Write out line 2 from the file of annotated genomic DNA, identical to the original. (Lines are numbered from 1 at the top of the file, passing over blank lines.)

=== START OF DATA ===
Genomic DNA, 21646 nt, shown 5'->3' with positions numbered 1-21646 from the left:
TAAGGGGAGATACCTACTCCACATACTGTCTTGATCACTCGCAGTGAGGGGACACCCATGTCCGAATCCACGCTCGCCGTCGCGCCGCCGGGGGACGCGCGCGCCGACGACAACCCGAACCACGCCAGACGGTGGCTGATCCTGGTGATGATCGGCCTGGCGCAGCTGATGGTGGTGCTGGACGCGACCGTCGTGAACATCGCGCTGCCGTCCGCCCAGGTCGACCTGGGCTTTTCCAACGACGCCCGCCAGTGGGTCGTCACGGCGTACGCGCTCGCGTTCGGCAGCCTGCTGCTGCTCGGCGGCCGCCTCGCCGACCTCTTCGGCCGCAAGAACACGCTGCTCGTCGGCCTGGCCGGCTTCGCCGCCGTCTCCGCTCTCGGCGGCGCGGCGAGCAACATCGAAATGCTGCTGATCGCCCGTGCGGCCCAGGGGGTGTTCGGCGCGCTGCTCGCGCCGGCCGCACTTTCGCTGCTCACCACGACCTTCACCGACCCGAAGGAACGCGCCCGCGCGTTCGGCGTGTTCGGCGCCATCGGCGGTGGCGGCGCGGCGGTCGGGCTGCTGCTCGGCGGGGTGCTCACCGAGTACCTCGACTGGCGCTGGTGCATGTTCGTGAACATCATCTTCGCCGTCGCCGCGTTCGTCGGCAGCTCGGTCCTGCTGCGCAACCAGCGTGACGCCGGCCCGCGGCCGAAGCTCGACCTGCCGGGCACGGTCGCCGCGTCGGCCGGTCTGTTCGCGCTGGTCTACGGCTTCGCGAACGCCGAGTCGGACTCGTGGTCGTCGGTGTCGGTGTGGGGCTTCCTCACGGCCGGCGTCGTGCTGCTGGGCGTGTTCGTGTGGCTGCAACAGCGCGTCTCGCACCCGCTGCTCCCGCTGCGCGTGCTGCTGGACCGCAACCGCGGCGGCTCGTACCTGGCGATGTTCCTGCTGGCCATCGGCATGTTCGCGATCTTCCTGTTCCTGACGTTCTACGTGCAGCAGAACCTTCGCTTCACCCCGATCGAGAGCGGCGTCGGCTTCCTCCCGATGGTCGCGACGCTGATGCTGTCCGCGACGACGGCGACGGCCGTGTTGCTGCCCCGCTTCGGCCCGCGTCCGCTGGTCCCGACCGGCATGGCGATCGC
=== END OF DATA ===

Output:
TAAGGGGAGATACCTACTCCACATACTGTCTTGATCACTCGCAGTGAGGGGACACCCATGTCCGAATCCACGCTCGCCGTCGCGCCGCCGGGGGACGCGCGCGCCGACGACAACCCGAACCACGCCAGACGGTGGCTGATCCTGGTGATGATCGGCCTGGCGCAGCTGATGGTGGTGCTGGACGCGACCGTCGTGAACATCGCGCTGCCGTCCGCCCAGGTCGACCTGGGCTTTTCCAACGACGCCCGCCAGTGGGTCGTCACGGCGTACGCGCTCGCGTTCGGCAGCCTGCTGCTGCTCGGCGGCCGCCTCGCCGACCTCTTCGGCCGCAAGAACACGCTGCTCGTCGGCCTGGCCGGCTTCGCCGCCGTCTCCGCTCTCGGCGGCGCGGCGAGCAACATCGAAATGCTGCTGATCGCCCGTGCGGCCCAGGGGGTGTTCGGCGCGCTGCTCGCGCCGGCCGCACTTTCGCTGCTCACCACGACCTTCACCGACCCGAAGGAACGCGCCCGCGCGTTCGGCGTGTTCGGCGCCATCGGCGGTGGCGGCGCGGCGGTCGGGCTGCTGCTCGGCGGGGTGCTCACCGAGTACCTCGACTGGCGCTGGTGCATGTTCGTGAACATCATCTTCGCCGTCGCCGCGTTCGTCGGCAGCTCGGTCCTGCTGCGCAACCAGCGTGACGCCGGCCCGCGGCCGAAGCTCGACCTGCCGGGCACGGTCGCCGCGTCGGCCGGTCTGTTCGCGCTGGTCTACGGCTTCGCGAACGCCGAGTCGGACTCGTGGTCGTCGGTGTCGGTGTGGGGCTTCCTCACGGCCGGCGTCGTGCTGCTGGGCGTGTTCGTGTGGCTGCAACAGCGCGTCTCGCACCCGCTGCTCCCGCTGCGCGTGCTGCTGGACCGCAACCGCGGCGGCTCGTACCTGGCGATGTTCCTGCTGGCCATCGGCATGTTCGCGATCTTCCTGTTCCTGACGTTCTACGTGCAGCAGAACCTTCGCTTCACCCCGATCGAGAGCGGCGTCGGCTTCCTCCCGATGGTCGCGACGCTGATGCTGTCCGCGACGACGGCGACGGCCGTGTTGCTGCCCCGCTTCGGCCCGCGTCCGCTGGTCCCGACCGGCATGGCGATCGC